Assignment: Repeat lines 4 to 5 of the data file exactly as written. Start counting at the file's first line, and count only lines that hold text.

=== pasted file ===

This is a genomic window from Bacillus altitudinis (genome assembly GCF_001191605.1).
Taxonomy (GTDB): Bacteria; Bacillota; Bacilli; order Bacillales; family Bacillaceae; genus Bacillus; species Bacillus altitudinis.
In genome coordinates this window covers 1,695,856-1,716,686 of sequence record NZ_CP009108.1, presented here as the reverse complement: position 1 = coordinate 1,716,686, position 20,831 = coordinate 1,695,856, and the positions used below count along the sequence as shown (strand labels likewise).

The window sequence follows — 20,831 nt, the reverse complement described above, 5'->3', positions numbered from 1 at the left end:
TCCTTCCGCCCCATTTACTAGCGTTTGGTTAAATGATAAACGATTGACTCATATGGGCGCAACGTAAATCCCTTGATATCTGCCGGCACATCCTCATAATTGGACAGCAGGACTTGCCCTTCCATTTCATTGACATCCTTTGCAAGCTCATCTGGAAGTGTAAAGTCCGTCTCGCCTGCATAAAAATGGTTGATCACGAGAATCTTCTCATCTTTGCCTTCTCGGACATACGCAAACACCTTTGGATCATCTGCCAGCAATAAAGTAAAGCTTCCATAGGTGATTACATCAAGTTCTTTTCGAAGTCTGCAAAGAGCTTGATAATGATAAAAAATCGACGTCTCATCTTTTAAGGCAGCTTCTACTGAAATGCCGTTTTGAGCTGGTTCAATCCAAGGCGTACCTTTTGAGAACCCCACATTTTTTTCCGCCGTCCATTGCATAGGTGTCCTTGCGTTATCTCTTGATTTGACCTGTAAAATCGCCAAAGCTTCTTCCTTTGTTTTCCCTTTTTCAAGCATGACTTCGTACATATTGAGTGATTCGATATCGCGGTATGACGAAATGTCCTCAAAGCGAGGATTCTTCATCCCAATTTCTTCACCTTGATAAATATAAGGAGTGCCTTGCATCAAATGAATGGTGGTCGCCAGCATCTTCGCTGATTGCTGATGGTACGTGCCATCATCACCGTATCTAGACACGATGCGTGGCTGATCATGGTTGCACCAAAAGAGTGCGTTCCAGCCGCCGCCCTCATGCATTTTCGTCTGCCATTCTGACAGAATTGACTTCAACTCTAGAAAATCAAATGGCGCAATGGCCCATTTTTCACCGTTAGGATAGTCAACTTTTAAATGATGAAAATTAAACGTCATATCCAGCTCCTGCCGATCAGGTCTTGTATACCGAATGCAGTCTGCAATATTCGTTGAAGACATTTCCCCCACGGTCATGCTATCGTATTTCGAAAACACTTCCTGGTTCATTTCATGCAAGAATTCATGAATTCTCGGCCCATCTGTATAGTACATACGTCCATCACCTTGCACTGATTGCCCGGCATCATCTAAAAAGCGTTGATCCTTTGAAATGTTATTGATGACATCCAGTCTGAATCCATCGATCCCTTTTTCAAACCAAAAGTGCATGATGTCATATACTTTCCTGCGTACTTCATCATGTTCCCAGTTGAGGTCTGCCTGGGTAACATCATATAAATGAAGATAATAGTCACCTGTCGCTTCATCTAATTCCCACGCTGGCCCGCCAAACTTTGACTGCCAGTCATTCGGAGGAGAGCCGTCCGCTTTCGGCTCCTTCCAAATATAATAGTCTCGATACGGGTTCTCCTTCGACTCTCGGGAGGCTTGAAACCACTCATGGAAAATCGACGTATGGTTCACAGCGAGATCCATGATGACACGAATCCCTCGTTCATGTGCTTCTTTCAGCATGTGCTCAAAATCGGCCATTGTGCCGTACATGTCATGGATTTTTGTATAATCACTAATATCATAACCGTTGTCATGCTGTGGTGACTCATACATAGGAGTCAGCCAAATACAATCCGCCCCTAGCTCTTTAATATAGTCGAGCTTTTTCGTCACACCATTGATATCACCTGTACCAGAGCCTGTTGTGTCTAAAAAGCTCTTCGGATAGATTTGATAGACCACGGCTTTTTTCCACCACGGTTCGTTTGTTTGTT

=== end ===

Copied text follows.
The window sequence follows — 20,831 nt, the reverse complement described above, 5'->3', positions numbered from 1 at the left end:
TCCTTCCGCCCCATTTACTAGCGTTTGGTTAAATGATAAACGATTGACTCATATGGGCGCAACGTAAATCCCTTGATATCTGCCGGCACATCCTCATAATTGGACAGCAGGACTTGCCCTTCCATTTCATTGACATCCTTTGCAAGCTCATCTGGAAGTGTAAAGTCCGTCTCGCCTGCATAAAAATGGTTGATCACGAGAATCTTCTCATCTTTGCCTTCTCGGACATACGCAAACACCTTTGGATCATCTGCCAGCAATAAAGTAAAGCTTCCATAGGTGATTACATCAAGTTCTTTTCGAAGTCTGCAAAGAGCTTGATAATGATAAAAAATCGACGTCTCATCTTTTAAGGCAGCTTCTACTGAAATGCCGTTTTGAGCTGGTTCAATCCAAGGCGTACCTTTTGAGAACCCCACATTTTTTTCCGCCGTCCATTGCATAGGTGTCCTTGCGTTATCTCTTGATTTGACCTGTAAAATCGCCAAAGCTTCTTCCTTTGTTTTCCCTTTTTCAAGCATGACTTCGTACATATTGAGTGATTCGATATCGCGGTATGACGAAATGTCCTCAAAGCGAGGATTCTTCATCCCAATTTCTTCACCTTGATAAATATAAGGAGTGCCTTGCATCAAATGAATGGTGGTCGCCAGCATCTTCGCTGATTGCTGATGGTACGTGCCATCATCACCGTATCTAGACACGATGCGTGGCTGATCATGGTTGCACCAAAAGAGTGCGTTCCAGCCGCCGCCCTCATGCATTTTCGTCTGCCATTCTGACAGAATTGACTTCAACTCTAGAAAATCAAATGGCGCAATGGCCCATTTTTCACCGTTAGGATAGTCAACTTTTAAATGATGAAAATTAAACGTCATATCCAGCTCCTGCCGATCAGGTCTTGTATACCGAATGCAGTCTGCAATATTCGTTGAAGACATTTCCCCCACGGTCATGCTATCGTATTTCGAAAACACTTCCTGGTTCATTTCATGCAAGAATTCATGAATTCTCGGCCCATCTGTATAGTACATACGTCCATCACCTTGCACTGATTGCCCGGCATCATCTAAAAAGCGTTGATCCTTTGAAATGTTATTGATGACATCCAGTCTGAATCCATCGATCCCTTTTTCAAACCAAAAGTGCATGATGTCATATACTTTCCTGCGTACTTCATCATGTTCCCAGTTGAGGTCTGCCTGGGTAACATCATATAAATGAAGATAATAGTCACCTGTCGCTTCATCTAATTCCCACGCTGGCCCGCCAAACTTTGACTGCCAGTCATTCGGAGGAGAGCCGTCCGCTTTCGGCTCCTTCCAAATATAATAGTCTCGATACGGGTTCTCCTTCGACTCTCGGGAGGCTTGAAACCACTCATGGAAAATCGACGTATGGTTCACAGCGAGATCCATGATGACACGAATCCCTCGTTCATGTGCTTCTTTCAGCATGTGCTCAAAATCGGCCATTGTGCCGTACATGTCATGGATTTTTGTATAATCACTAATATCATAACCGTTGTCATGCTGTGGTGACTCATACATAGGAGTCAGCCAAATACAATCCGCCCCTAGCTCTTTAATATAGTCGAGCTTTTTCGTCACACCATTGATATCACCTGTACCAGAGCCTGTTGTGTCTAAAAAGCTCTTCGGATAGATTTGATAGACCACGGCTTTTTTCCACCACGGTTCGTTTGTTTGTT